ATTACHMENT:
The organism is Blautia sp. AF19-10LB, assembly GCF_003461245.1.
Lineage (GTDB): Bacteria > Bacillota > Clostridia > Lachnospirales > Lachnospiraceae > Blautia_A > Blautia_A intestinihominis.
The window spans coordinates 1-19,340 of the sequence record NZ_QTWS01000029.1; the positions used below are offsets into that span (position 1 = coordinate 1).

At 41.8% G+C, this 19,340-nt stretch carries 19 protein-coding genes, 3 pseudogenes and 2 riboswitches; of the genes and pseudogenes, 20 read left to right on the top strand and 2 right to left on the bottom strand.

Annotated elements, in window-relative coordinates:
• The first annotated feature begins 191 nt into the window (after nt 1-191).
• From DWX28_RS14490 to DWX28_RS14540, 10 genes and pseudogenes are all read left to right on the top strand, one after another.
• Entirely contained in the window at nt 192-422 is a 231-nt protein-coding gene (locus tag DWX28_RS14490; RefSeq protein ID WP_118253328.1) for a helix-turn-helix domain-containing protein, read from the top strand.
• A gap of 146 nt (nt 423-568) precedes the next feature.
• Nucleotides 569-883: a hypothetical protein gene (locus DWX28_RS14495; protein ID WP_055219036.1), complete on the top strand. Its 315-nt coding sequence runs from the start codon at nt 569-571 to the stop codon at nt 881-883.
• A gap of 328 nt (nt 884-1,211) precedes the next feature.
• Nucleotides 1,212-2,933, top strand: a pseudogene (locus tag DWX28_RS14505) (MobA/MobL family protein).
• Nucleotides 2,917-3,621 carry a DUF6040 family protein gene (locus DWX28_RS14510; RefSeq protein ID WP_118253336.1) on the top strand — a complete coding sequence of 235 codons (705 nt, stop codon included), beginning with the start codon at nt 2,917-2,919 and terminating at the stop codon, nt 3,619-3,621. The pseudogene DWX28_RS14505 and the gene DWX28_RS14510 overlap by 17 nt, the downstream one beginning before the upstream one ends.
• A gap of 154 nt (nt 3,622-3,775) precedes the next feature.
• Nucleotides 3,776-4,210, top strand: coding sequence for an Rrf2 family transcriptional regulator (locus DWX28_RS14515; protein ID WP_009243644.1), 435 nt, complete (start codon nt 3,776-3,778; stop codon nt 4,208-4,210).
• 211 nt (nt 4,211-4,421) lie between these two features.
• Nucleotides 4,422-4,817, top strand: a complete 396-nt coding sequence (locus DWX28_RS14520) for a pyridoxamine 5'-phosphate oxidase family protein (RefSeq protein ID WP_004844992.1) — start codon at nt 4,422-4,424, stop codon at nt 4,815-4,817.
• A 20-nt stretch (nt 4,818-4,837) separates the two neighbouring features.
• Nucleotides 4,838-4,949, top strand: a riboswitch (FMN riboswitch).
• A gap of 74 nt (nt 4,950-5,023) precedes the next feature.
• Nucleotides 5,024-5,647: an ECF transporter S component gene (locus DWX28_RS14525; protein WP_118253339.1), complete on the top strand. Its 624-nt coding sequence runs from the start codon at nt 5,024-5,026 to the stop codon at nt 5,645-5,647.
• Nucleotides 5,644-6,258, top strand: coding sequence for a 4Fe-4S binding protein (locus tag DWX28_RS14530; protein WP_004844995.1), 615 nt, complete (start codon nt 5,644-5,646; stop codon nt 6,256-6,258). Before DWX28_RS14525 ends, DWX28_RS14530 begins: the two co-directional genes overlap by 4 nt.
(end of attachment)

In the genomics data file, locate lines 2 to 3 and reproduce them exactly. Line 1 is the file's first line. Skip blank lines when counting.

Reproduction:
Lineage (GTDB): Bacteria > Bacillota > Clostridia > Lachnospirales > Lachnospiraceae > Blautia_A > Blautia_A intestinihominis.
The window spans coordinates 1-19,340 of the sequence record NZ_QTWS01000029.1; the positions used below are offsets into that span (position 1 = coordinate 1).